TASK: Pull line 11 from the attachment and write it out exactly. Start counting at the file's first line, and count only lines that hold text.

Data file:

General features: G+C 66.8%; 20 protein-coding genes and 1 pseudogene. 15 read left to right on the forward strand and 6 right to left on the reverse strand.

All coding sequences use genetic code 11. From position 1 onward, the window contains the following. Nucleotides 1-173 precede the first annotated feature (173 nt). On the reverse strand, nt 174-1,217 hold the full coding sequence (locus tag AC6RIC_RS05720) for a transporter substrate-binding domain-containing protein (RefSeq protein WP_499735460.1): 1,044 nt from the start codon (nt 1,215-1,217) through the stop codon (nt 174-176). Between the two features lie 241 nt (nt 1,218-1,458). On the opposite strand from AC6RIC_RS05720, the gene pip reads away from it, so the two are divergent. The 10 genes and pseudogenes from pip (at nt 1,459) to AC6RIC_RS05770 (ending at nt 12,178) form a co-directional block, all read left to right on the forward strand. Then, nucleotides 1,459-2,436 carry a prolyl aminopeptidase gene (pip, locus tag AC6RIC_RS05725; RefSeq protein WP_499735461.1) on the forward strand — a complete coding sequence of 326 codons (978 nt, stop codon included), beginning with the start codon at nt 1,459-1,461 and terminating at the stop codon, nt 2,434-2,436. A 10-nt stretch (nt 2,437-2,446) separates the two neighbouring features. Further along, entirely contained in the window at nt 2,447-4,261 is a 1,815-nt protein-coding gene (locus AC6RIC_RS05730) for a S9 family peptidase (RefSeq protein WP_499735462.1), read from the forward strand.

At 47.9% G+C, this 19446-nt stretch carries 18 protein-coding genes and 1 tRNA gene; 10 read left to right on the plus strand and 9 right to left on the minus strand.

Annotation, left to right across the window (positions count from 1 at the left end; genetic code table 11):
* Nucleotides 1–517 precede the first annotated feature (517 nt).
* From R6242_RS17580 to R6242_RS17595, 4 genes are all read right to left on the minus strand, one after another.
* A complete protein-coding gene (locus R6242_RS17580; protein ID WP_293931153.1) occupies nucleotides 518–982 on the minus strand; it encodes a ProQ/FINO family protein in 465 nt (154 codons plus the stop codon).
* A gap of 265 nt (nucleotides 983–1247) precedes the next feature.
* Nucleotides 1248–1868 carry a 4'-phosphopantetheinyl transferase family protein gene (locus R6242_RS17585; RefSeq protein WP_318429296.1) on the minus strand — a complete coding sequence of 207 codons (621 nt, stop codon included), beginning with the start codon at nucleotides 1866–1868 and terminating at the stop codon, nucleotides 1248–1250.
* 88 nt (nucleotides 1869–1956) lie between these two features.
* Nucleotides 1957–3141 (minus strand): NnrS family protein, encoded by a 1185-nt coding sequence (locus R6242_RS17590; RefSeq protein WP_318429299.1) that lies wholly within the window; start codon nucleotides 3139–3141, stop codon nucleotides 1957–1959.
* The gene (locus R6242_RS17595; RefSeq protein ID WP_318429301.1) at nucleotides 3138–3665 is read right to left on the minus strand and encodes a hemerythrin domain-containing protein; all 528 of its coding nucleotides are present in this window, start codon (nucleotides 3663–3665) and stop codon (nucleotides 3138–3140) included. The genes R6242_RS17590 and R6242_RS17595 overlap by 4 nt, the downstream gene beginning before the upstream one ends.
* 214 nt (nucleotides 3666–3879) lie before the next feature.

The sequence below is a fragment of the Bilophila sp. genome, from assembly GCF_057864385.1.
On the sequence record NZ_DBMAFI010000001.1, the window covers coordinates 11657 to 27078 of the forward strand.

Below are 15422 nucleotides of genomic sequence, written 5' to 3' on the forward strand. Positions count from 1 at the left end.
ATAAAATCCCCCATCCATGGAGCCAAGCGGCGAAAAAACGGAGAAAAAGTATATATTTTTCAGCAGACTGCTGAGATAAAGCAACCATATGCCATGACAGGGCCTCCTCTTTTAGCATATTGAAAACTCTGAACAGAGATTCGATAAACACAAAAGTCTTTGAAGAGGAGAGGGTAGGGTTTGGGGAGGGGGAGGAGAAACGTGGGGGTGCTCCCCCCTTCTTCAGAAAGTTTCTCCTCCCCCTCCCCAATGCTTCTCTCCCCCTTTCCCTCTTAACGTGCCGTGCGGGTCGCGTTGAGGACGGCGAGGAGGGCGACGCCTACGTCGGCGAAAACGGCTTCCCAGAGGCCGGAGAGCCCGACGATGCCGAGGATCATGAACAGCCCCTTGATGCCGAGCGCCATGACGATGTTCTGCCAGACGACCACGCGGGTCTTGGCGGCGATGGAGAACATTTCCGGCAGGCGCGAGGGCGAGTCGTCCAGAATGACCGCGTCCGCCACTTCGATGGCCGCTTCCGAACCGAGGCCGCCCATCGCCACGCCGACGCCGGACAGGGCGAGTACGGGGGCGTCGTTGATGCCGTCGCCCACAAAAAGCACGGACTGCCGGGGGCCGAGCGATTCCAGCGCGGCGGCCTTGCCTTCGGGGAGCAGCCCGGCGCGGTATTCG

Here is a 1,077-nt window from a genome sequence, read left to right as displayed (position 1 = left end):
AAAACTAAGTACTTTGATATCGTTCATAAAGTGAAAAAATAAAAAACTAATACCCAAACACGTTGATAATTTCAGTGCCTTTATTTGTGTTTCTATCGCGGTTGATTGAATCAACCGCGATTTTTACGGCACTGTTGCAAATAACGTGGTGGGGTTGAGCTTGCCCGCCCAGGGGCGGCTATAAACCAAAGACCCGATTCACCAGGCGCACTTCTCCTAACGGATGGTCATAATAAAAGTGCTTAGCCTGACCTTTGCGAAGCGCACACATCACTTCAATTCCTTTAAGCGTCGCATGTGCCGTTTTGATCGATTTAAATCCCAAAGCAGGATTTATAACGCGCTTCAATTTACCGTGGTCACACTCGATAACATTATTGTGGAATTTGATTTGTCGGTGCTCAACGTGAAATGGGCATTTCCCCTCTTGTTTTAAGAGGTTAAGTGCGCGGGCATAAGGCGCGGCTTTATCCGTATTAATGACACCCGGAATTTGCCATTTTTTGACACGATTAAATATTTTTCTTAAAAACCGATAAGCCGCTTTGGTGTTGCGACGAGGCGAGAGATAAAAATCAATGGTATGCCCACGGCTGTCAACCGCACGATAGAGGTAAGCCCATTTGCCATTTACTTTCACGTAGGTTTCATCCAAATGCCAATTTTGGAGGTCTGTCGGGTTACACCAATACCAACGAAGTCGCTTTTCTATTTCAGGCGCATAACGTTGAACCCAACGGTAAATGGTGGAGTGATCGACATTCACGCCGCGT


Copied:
* Nucleotides 1957–3141 (minus strand): NnrS family protein, encoded by a 1185-nt coding sequence (locus R6242_RS17590; RefSeq protein WP_318429299.1) that lies wholly within the window; start codon nucleotides 3139–3141, stop codon nucleotides 1957–1959.